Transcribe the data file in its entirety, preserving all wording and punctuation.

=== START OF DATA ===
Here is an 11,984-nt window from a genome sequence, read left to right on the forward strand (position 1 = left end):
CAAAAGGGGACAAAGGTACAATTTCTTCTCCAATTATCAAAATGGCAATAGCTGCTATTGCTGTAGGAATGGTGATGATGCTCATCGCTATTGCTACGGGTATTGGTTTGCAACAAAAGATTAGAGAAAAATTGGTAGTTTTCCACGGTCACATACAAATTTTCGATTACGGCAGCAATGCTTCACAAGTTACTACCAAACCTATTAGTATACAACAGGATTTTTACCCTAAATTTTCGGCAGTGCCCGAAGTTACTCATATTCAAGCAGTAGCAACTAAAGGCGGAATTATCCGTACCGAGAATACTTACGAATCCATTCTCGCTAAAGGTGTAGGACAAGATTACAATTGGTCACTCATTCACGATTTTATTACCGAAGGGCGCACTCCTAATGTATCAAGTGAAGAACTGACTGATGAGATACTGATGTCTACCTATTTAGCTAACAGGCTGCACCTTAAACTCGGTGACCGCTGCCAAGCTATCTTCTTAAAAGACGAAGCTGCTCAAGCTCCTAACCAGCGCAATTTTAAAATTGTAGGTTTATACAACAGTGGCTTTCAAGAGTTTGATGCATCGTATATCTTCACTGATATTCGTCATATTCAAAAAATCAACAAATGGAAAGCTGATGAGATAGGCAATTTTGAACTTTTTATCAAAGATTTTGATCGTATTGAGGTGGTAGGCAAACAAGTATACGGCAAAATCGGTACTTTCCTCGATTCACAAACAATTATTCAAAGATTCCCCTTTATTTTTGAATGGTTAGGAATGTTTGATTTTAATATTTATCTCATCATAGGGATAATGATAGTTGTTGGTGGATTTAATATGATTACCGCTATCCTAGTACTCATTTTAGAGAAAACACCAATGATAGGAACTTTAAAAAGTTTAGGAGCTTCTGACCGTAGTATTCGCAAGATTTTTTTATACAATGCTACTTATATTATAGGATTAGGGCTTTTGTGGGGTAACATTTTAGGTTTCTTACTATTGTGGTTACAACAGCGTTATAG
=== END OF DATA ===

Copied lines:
Here is an 11,984-nt window from a genome sequence, read left to right on the forward strand (position 1 = left end):
CAAAAGGGGACAAAGGTACAATTTCTTCTCCAATTATCAAAATGGCAATAGCTGCTATTGCTGTAGGAATGGTGATGATGCTCATCGCTATTGCTACGGGTATTGGTTTGCAACAAAAGATTAGAGAAAAATTGGTAGTTTTCCACGGTCACATACAAATTTTCGATTACGGCAGCAATGCTTCACAAGTTACTACCAAACCTATTAGTATACAACAGGATTTTTACCCTAAATTTTCGGCAGTGCCCGAAGTTACTCATATTCAAGCAGTAGCAACTAAAGGCGGAATTATCCGTACCGAGAATACTTACGAATCCATTCTCGCTAAAGGTGTAGGACAAGATTACAATTGGTCACTCATTCACGATTTTATTACCGAAGGGCGCACTCCTAATGTATCAAGTGAAGAACTGACTGATGAGATACTGATGTCTACCTATTTAGCTAACAGGCTGCACCTTAAACTCGGTGACCGCTGCCAAGCTATCTTCTTAAAAGACGAAGCTGCTCAAGCTCCTAACCAGCGCAATTTTAAAATTGTAGGTTTATACAACAGTGGCTTTCAAGAGTTTGATGCATCGTATATCTTCACTGATATTCGTCATATTCAAAAAATCAACAAATGGAAAGCTGATGAGATAGGCAATTTTGAACTTTTTATCAAAGATTTTGATCGTATTGAGGTGGTAGGCAAACAAGTATACGGCAAAATCGGTACTTTCCTCGATTCACAAACAATTATTCAAAGATTCCCCTTTATTTTTGAATGGTTAGGAATGTTTGATTTTAATATTTATCTCATCATAGGGATAATGATAGTTGTTGGTGGATTTAATATGATTACCGCTATCCTAGTACTCATTTTAGAGAAAACACCAATGATAGGAACTTTAAAAAGTTTAGGAGCTTCTGACCGTAGTATTCGCAAGATTTTTTTATACAATGCTACTTATATTATAGGATTAGGGCTTTTGTGGGGTAACATTTTAGGTTTCTTACTATTGTGGTTACAACAGCGTTATAG